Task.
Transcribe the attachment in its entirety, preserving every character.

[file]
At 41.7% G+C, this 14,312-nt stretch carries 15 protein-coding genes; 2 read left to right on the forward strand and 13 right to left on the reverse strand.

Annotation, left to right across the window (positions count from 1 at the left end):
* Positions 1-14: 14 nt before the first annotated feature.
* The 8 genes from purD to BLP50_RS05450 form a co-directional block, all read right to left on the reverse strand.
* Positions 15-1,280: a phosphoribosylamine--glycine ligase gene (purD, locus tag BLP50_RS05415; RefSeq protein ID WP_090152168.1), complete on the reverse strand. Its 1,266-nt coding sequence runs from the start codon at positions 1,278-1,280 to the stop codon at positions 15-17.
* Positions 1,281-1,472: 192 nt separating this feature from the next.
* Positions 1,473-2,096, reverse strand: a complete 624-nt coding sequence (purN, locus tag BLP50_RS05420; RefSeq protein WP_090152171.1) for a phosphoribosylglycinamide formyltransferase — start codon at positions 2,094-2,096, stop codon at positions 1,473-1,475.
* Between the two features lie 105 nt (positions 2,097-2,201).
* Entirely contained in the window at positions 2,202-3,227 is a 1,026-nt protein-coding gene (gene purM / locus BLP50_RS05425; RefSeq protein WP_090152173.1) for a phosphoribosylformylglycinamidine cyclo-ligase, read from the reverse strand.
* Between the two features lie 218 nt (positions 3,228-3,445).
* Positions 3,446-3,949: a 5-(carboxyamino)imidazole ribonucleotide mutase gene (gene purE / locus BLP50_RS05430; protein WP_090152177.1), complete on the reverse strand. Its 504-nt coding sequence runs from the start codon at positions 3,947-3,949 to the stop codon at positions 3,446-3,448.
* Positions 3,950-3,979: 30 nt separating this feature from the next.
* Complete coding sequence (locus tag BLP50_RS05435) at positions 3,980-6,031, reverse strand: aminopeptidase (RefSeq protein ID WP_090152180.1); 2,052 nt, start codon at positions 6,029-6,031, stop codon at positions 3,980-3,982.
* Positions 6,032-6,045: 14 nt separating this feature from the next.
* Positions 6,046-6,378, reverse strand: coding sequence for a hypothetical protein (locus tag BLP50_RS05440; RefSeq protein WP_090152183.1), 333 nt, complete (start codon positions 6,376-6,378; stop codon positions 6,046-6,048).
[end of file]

At 41.7% G+C, this 14,312-nt stretch carries 15 protein-coding genes; 2 read left to right on the forward strand and 13 right to left on the reverse strand.

Annotation, left to right across the window (positions count from 1 at the left end):
* Positions 1-14: 14 nt before the first annotated feature.
* The 8 genes from purD to BLP50_RS05450 form a co-directional block, all read right to left on the reverse strand.
* Positions 15-1,280: a phosphoribosylamine--glycine ligase gene (purD, locus tag BLP50_RS05415; RefSeq protein ID WP_090152168.1), complete on the reverse strand. Its 1,266-nt coding sequence runs from the start codon at positions 1,278-1,280 to the stop codon at positions 15-17.
* Positions 1,281-1,472: 192 nt separating this feature from the next.
* Positions 1,473-2,096, reverse strand: a complete 624-nt coding sequence (purN, locus tag BLP50_RS05420; RefSeq protein WP_090152171.1) for a phosphoribosylglycinamide formyltransferase — start codon at positions 2,094-2,096, stop codon at positions 1,473-1,475.
* Between the two features lie 105 nt (positions 2,097-2,201).
* Entirely contained in the window at positions 2,202-3,227 is a 1,026-nt protein-coding gene (gene purM / locus BLP50_RS05425; RefSeq protein WP_090152173.1) for a phosphoribosylformylglycinamidine cyclo-ligase, read from the reverse strand.
* Between the two features lie 218 nt (positions 3,228-3,445).
* Positions 3,446-3,949: a 5-(carboxyamino)imidazole ribonucleotide mutase gene (gene purE / locus BLP50_RS05430; protein WP_090152177.1), complete on the reverse strand. Its 504-nt coding sequence runs from the start codon at positions 3,947-3,949 to the stop codon at positions 3,446-3,448.
* Positions 3,950-3,979: 30 nt separating this feature from the next.
* Complete coding sequence (locus tag BLP50_RS05435) at positions 3,980-6,031, reverse strand: aminopeptidase (RefSeq protein ID WP_090152180.1); 2,052 nt, start codon at positions 6,029-6,031, stop codon at positions 3,980-3,982.
* Positions 6,032-6,045: 14 nt separating this feature from the next.
* Positions 6,046-6,378, reverse strand: coding sequence for a hypothetical protein (locus tag BLP50_RS05440; RefSeq protein WP_090152183.1), 333 nt, complete (start codon positions 6,376-6,378; stop codon positions 6,046-6,048).